The bridge connects downtown to Mount Pleasant. You might begin on the Mount Pleasant side, take an abridged stroll on the bridge, and then relax on a park bench while your kids entertain themselves at the awesome playground under the bridge at the Mt. Pleasant Memorial Waterfront Park.  There is also a long dock at that park, for yet another look at Charleston harbor and downtown. How many church steeples can you spot??   Nearby, you can visit the USS Yorktown, a World War II aircraft carrier and home to the Patriot’s Point Maritime and Naval Museum (

Sullivan’s Island beach is my favorite beach in town (I use the term “in town” loosely – it’s actually about a 20 minute drive from downtown) and from there you can grab a bite at The Obstinate Daughter (, located on the only commercial “strip” (blink and you’ll miss it) on Sullivan’s Island.


If the weather is not cooperative, the South Carolina Aquarium ( and the Children’s Museum of the Lowcountry ( are good options downtown (I would say 10 is the max age at the museum).   If you are at the museum and need a lunch break during or after your visit,  Rue De Jean ( is a yummy bistro (they have pretty good sushi too!) practically across the street.


If you are seeking culture in the form of live entertainment,  check out what’s playing at the Dock Street Theatre (, the Footlight Players Theatre (  and the beautifully rebuilt Gaillard Center (


If you are looking to do some shopping, King Street is lined with stores, from local boutiques such as the high-end Bob Ellis Shoes to chains such as J.Crew, and many in between.   Worthwhile is one of my favorites, with a unique and carefully edited selection of clothing, jewelry and homewares (  The Magnifilous Toy Emporium ( is a great spot for kids (and right near the Children’s Museum, mentioned below).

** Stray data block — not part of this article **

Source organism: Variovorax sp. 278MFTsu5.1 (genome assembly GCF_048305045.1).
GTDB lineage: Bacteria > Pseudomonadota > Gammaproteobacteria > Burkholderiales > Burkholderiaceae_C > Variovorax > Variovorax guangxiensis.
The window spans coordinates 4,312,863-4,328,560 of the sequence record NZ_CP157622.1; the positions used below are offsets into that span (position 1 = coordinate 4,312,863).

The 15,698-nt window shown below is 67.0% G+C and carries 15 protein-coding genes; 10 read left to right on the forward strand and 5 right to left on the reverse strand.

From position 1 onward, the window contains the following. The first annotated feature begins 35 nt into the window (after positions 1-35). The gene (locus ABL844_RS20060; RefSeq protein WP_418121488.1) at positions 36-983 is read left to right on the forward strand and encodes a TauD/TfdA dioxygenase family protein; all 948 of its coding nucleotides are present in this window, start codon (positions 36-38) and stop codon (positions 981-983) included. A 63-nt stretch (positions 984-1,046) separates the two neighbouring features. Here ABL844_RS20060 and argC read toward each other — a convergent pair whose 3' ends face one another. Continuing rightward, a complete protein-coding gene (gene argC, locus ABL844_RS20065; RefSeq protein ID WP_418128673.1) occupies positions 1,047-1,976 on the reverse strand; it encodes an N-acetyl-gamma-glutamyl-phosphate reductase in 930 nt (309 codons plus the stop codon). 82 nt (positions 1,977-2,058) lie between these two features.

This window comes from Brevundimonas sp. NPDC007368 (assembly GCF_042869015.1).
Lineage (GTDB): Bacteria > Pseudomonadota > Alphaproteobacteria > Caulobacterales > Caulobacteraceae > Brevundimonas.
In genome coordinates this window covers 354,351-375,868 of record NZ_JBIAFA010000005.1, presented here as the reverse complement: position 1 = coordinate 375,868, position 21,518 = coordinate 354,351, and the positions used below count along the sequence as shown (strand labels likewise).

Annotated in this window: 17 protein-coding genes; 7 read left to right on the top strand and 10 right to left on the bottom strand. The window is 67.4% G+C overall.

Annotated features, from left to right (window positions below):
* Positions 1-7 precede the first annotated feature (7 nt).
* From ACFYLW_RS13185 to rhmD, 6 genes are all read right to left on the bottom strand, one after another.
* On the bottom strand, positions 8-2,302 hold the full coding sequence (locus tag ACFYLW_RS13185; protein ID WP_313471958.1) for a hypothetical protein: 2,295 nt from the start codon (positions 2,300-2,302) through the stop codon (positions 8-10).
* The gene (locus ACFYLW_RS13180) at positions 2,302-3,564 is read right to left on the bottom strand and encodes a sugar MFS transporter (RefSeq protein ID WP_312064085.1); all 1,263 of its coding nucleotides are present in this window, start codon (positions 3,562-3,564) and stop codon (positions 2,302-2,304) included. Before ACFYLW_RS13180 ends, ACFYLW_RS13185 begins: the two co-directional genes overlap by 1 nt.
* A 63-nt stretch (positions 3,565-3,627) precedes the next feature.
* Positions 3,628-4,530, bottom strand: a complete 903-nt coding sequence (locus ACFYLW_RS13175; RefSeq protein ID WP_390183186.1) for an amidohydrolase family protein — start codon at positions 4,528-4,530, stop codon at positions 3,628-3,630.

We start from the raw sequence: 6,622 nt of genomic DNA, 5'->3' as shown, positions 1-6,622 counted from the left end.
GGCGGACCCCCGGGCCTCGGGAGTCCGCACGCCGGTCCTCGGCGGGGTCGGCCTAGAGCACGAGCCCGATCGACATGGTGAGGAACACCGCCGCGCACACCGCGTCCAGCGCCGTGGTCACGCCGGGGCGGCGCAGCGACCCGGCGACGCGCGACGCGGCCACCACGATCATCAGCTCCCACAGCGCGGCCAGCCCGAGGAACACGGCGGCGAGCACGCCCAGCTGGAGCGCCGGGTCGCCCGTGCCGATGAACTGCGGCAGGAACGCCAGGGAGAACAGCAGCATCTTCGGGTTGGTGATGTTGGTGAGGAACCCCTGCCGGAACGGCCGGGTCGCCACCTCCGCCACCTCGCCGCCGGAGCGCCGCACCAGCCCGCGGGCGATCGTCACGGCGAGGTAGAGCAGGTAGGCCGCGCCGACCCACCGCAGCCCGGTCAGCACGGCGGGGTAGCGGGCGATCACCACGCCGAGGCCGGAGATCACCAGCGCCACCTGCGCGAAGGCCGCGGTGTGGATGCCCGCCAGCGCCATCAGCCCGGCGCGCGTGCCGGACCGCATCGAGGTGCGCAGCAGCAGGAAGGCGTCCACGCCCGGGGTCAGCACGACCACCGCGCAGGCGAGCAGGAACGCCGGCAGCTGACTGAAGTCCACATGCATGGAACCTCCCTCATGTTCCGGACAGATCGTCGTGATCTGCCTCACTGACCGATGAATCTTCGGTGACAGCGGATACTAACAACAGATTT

This past visit we also browsed through a few galleries downtown.  We spent a while in Robert Lange ( – great space with a cool assortment of local art, some of which we are thinking about adopting for our own walls.


There are several amazing, historical gardens and plantations under an hour from downtown Charleston that are worth visiting:

Charlestown Landing ( is an awesome place to visit for the entire family.  With over 80 acres of gardens, interactive educational “exhibits” on colonial history, walking trails and biking trails, you could easily spend an entire day here.

Boone Hall Plantation ( is one we just visited and a must-see.  On property there is a terrific live performance about Gullah culture. If you’re lucky, you’ll go on a day when Jackie is performing – she is incredibly talented and gives soulful, deep insight into the history of the Gullah people and slave history of South Carolina.  You will also get to see some of the slave quarters that were occupied during slavery at Boone Hall.  If you have time, take the Plantation Coach Tour also, during which you will learn about the plantation’s history as well as its current use as a working farm.  They have seasonal pick-your-own fruit on site during the spring and summer as well.

Magnolia Plantation and Gardens ( is another historical gem which not only features beautiful gardens, but also provides rich historical tours about “Gullah” culture and slavery, as well as the historical significance of rice growing in and around Charleston.

Middleton Place ( has breathtaking gardens as well, and a fascinating area where craft artisans reenact the work done by slaves on the plantation at one time.  We brought a picnic and spent hours exploring Middleton.  Our kids loved playing with the sheep roaming on the huge open field by the picnic area.


That’s it for now, y’all!